I was a traveling consultant for a couple of decades, which gave me the chance to see most of North America. A couple of my business trips took me to the beautiful city of Kenora, which is nestled against the shoreline of Lake of the Woods in Northern Ontario. As we waited on the tarmac for our flights, a crew of fire rangers wandered out to join us. They wore their fluorescent red fire suits, and they each carried a heavy, oversized, olive green canoe pack. They looked like the tired but determined soldiers we see in newsreels from around the world.
Fire rangers go through this every year during what forest managers call the fire season. For example, 21 wildfires are burning in that part of Ontario right now. Fire season runs from April through October in Ontario.
In chatting with them, they told us that it’s hard and hazardous work but that it’s rewarding both financially and in job satisfaction. They also reminded us that forest fires are part of nature, something to respect but not to fear. Then, their chopper arrived, and they sauntered off to rejoin the battle.
They were right, of course. Scientists can tell from the fossil record that there have been wildfires ever since there have been plants, which is at least 420 million years. The two most common natural causes of fires are lightning and volcanoes. Fire is part of the natural ecosystem and has shaped the evolution of all life on earth.
All fires have three ingredients, heat, fuel and oxygen. Lightning and volcanoes, among other sources, give fires the spark of heat they need. The biosphere is full of carbon based vegetation, which is highly flammable in hot, dry weather. Our atmosphere holds 20% oxygen, which fires need to sustain combustion. Having plenty of all three ingredients, our planet has been susceptible to wildfires for millions of years.
When we were children, adults taught us that forest fires were always disasters. These days, forestry experts take a different view. We now know that fires return nutrients to the soil and help seeds to germinate. The habitat that a fire leaves behind is actually conducive to wildlife. The charred stumps and fallen logs that we consider ugly make perfect nests and shelters for animal species. Forests have greater biodiversity after a fire than before one.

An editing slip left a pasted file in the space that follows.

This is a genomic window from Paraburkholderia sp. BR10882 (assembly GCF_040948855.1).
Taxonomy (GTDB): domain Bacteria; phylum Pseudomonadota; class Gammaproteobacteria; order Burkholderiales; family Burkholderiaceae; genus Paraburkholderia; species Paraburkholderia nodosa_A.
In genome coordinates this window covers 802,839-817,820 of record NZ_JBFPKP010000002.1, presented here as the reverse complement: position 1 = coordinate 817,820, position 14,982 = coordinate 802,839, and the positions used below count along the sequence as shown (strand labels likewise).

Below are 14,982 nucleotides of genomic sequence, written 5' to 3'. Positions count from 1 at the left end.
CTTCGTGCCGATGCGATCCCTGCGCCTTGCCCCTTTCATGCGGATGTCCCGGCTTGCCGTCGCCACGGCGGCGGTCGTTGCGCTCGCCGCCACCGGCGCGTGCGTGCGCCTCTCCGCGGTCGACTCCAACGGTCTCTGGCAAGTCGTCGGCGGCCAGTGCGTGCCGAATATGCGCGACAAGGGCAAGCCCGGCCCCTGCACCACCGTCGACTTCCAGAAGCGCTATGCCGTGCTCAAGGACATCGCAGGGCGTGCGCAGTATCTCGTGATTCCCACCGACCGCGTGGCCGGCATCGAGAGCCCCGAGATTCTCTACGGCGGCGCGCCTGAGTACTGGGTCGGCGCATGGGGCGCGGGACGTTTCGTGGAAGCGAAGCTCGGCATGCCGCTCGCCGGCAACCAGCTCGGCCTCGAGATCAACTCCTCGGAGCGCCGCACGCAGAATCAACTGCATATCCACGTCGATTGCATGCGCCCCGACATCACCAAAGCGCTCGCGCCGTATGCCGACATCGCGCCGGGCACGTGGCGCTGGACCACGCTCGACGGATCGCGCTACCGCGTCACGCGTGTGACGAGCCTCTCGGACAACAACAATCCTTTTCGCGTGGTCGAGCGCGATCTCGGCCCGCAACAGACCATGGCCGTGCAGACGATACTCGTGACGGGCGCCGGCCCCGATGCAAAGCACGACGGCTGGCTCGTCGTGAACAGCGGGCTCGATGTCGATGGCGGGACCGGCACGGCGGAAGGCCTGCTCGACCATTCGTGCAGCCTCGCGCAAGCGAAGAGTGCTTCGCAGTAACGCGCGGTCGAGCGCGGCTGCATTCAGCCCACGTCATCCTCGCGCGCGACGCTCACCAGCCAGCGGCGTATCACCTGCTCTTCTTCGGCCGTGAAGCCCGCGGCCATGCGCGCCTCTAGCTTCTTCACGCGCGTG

Readers will also have heard the phrase “fight fire with fire”. It’s not a trite saying. Fire managers do use prescribed burning to prevent fires from spreading and causing loss of life and property. Prescribed burning is also good ecologically. Fire rangers have procedures and tactics to contain and control the fires they prescribe to protect public safety and get the environmental results they are looking for.
We raise these points as context for what readers will have seen in the news this week. There has been an enormous outcry about the wildfires in Brazil. Brazil’s new President Bolsinaro, a right wing populist, publicly denies that the fires are an issue, while discreetly deploying his army to fight them. Absurdly, he accuses environmental groups of having started them, so they could take pictures. He is also refusing aid money offered by the G-7 leaders in good faith to try to help his country because he feels insulted.
Environmental groups have also shown a lack of regard for the truth. We have seen cases of groups and their celebrity influencers releasing twenty year old photographs as if they depict current events. Another misconception is that the fires are caused by climate change. They are not. Tropical rain forests are too humid and damp for natural wildfires, even at today’s raised temperatures. These fires were started by farmers looking to increase the quantity of land for crops and pasture.
Celebrities give the impression that these fires are unprecedented. While it’s true that the number of wildfires in Brazil is up 79% over last year, this year is comparable to levels seen in 2016. The level of deforestation in Brazil has risen to over 2,000 square miles under Bolsanaro, but Brazil lost more than 10,000 square miles of tropical rain forest back in 1995. On the whole, the devastation has been slowing down, not getting worse.
On another front, some have drawn attention to the fact that wildland fires are also burning in Angola, Zambia and Congo. They claim that the attention has been focused on the Amazon while Africa’s issues are disregarded. This isn’t true either. The majority of the fires scientists see on satellite images of Africa are prescribed burns by local farmers. They are measures to improve the soil and clear out new areas for crops to grow. Sub-saharan Africa is not losing tropical rain forest to any of these wildland fires.
As readers can see, people are shedding more heat than light on this issue. Deforestation of the Amazon rain forest is a critical threat. The Amazon is among the most diverse habitats in the world. A full 10% of earth’s species live there. It’s also the source of 20% of the land photosynthesis on earth while storing about 25% of the world’s terrestrial carbon.
The Amazon rain forest is vulnerable, and we do need to save it, mainly to conserve the countless, and often still undiscovered, unique species that live there. Yet, we can’t get that done by spreading misinformation, even if we don’t mean to. Policies have to be based on facts and evidence. That means that we all have a duty to learn what’s true and what isn’t.
We always have more to learn if we dare to know.